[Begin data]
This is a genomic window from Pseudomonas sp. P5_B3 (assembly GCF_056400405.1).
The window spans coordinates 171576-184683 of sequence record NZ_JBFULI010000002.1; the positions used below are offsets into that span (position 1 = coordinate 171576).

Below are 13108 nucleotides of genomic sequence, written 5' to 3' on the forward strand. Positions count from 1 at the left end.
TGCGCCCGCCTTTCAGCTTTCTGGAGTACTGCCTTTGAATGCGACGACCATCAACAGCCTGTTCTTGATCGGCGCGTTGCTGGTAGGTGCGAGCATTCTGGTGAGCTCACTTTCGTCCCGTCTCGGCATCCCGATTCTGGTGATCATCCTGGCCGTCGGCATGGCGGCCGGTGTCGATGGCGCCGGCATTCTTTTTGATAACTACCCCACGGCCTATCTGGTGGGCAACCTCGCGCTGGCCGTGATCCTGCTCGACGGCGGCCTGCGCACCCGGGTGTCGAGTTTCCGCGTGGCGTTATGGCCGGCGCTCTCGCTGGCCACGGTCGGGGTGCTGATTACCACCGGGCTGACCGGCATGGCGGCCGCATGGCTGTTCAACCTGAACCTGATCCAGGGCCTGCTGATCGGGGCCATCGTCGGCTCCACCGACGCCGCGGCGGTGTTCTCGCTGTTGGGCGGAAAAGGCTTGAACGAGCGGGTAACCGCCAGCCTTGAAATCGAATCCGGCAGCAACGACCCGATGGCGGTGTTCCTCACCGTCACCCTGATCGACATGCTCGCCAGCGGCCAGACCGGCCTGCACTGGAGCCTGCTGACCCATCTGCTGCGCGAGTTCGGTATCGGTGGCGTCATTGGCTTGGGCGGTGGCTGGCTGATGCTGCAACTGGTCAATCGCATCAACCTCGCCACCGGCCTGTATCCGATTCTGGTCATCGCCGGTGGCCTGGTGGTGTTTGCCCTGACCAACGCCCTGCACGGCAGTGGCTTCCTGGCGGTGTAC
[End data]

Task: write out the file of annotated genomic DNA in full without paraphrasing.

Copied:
This is a genomic window from Pseudomonas sp. P5_B3 (assembly GCF_056400405.1).
The window spans coordinates 171576-184683 of sequence record NZ_JBFULI010000002.1; the positions used below are offsets into that span (position 1 = coordinate 171576).

Below are 13108 nucleotides of genomic sequence, written 5' to 3' on the forward strand. Positions count from 1 at the left end.
TGCGCCCGCCTTTCAGCTTTCTGGAGTACTGCCTTTGAATGCGACGACCATCAACAGCCTGTTCTTGATCGGCGCGTTGCTGGTAGGTGCGAGCATTCTGGTGAGCTCACTTTCGTCCCGTCTCGGCATCCCGATTCTGGTGATCATCCTGGCCGTCGGCATGGCGGCCGGTGTCGATGGCGCCGGCATTCTTTTTGATAACTACCCCACGGCCTATCTGGTGGGCAACCTCGCGCTGGCCGTGATCCTGCTCGACGGCGGCCTGCGCACCCGGGTGTCGAGTTTCCGCGTGGCGTTATGGCCGGCGCTCTCGCTGGCCACGGTCGGGGTGCTGATTACCACCGGGCTGACCGGCATGGCGGCCGCATGGCTGTTCAACCTGAACCTGATCCAGGGCCTGCTGATCGGGGCCATCGTCGGCTCCACCGACGCCGCGGCGGTGTTCTCGCTGTTGGGCGGAAAAGGCTTGAACGAGCGGGTAACCGCCAGCCTTGAAATCGAATCCGGCAGCAACGACCCGATGGCGGTGTTCCTCACCGTCACCCTGATCGACATGCTCGCCAGCGGCCAGACCGGCCTGCACTGGAGCCTGCTGACCCATCTGCTGCGCGAGTTCGGTATCGGTGGCGTCATTGGCTTGGGCGGTGGCTGGCTGATGCTGCAACTGGTCAATCGCATCAACCTCGCCACCGGCCTGTATCCGATTCTGGTCATCGCCGGTGGCCTGGTGGTGTTTGCCCTGACCAACGCCCTGCACGGCAGTGGCTTCCTGGCGGTGTAC